The green strength and open time of the adhesive depend on the morphology of the polymer and the building blocks used to put the molecule together, i.e., the amorphous versus crystalline nature of the PUR hot melt. Some polyester polyols provide the crystalline nature, green strength and adhesion. Polyether polyols typically are amorphous in nature, providing low-temperature flexibility and decreased viscosity, allowing the adhesive to flow. As described earlier, the isocyanate is necessary for the moisture-induced cure (Figure 3).
Using various components in PUR hot melt formulas allows varying degrees of green strength and open time. For example, Elastotite® G 30001T has an open time of minutes, while Elastotite G 30008T solidifies in seconds. The latter adhesive with a short open time allows the composite manufacturer a nonstop production line while maintaining the adhesive’s integrity.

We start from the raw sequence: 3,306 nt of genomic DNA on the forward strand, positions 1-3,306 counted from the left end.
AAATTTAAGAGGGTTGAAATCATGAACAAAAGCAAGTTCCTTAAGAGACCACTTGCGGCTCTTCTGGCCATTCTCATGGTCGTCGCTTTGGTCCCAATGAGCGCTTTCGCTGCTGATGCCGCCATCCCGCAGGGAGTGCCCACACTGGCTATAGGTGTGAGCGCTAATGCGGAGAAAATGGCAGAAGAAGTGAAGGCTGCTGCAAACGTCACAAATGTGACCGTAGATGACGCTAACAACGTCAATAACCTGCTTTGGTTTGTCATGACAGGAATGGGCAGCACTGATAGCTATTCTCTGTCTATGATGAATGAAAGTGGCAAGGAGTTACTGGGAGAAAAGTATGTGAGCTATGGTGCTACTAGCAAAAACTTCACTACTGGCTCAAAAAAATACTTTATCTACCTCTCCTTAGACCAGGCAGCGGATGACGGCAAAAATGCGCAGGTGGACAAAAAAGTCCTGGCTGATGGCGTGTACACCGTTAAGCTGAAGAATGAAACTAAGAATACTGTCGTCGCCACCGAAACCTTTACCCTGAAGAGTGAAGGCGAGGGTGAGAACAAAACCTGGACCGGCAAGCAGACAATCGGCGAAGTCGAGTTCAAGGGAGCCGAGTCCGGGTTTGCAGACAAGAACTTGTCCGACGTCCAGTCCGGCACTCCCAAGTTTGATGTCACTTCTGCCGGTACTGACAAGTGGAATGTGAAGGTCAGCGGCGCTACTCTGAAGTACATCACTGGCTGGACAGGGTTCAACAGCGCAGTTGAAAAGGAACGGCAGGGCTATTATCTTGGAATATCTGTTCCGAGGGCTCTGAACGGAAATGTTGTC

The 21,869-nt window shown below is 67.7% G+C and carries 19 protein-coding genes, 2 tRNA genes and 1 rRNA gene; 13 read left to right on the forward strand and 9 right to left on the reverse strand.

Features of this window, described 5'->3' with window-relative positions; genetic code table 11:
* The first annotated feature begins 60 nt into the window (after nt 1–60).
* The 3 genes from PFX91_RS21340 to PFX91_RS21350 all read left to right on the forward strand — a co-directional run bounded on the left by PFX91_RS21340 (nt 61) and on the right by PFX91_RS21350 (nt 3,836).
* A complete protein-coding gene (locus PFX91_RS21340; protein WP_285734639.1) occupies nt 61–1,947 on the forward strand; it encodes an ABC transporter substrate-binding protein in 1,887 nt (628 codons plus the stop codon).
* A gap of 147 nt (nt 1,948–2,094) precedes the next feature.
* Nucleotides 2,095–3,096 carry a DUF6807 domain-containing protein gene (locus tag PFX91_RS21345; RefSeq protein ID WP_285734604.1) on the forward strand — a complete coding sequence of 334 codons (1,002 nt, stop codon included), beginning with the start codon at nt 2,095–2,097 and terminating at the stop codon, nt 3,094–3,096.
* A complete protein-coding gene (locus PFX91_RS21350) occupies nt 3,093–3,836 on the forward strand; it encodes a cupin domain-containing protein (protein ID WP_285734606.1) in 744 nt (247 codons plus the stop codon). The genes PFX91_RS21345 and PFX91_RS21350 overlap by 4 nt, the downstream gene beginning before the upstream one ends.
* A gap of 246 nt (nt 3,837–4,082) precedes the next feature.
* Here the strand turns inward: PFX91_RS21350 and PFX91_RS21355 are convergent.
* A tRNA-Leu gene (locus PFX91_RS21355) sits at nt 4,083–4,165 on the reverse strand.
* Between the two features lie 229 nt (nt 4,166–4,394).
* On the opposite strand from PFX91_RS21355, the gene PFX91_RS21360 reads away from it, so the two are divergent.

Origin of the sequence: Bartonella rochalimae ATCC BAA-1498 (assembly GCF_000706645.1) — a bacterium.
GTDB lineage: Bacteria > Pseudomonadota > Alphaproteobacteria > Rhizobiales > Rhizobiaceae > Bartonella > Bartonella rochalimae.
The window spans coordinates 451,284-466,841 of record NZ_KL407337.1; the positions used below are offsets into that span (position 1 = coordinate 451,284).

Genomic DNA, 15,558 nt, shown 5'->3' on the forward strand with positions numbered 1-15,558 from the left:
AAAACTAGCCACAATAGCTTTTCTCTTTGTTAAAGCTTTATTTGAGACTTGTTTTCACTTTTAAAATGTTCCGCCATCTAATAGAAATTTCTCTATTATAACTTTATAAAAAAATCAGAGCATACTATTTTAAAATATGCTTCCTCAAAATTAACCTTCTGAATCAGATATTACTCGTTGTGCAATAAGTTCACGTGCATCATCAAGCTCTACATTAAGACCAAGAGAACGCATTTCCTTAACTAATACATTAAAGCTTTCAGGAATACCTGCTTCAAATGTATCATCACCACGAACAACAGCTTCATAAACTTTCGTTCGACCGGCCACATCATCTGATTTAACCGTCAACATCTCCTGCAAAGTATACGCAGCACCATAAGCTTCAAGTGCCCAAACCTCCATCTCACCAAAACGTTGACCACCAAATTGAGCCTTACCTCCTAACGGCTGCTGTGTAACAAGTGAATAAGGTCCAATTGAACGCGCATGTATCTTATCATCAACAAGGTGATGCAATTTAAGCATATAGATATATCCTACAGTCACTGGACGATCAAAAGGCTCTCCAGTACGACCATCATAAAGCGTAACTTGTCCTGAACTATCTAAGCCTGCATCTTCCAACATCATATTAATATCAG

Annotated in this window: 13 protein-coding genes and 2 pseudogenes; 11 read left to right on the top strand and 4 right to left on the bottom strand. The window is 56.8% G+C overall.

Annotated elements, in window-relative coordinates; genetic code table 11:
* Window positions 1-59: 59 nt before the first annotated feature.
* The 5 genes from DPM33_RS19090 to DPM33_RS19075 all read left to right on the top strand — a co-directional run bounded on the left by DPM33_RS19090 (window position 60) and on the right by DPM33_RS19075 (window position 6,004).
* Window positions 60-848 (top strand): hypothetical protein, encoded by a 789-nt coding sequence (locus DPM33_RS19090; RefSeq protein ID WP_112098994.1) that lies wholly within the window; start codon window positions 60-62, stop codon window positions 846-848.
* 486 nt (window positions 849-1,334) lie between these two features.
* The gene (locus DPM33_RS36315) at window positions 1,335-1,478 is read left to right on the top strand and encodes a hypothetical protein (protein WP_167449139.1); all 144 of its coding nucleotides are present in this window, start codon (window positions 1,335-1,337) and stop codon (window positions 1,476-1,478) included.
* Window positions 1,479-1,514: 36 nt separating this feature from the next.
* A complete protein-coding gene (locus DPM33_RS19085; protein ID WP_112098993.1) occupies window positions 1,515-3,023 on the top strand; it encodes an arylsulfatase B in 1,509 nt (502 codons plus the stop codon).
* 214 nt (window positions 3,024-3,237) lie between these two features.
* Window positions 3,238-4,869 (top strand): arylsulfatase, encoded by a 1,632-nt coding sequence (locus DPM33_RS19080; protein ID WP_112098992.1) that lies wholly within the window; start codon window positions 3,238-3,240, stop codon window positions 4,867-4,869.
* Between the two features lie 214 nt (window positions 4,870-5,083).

The cure profile resulting in the development of green strength and the final cure properties can be measured analytically and qualitatively. The physical properties (mechanical, thermal etc.) of the adhesive performance are determined by Dynamic Mechanical Analysis (DMA), Differential Scanning Calorimetry (DSC) and Instron for tensile. Both DMA and DSC methods identify the glass transition temperature, Tg, which is the temperature at which the forming urethane phases from the amorphous state to the crystalline state.5 The chemist must determine which method produces the best resolution of a particular formula. Elastotite G 30001, 4, and 8 adhesives with low to high green strength were analyzed by DSC. DSC data is presented in Figures 4, 5 and 6. As expected, all adhesives display thermal events at low and room temperature, with a strong melting endothermic event ~50 °C. In each case, the endothermic melting event probably corresponds to an additive in the formulation and/or solid polyester polyol(s).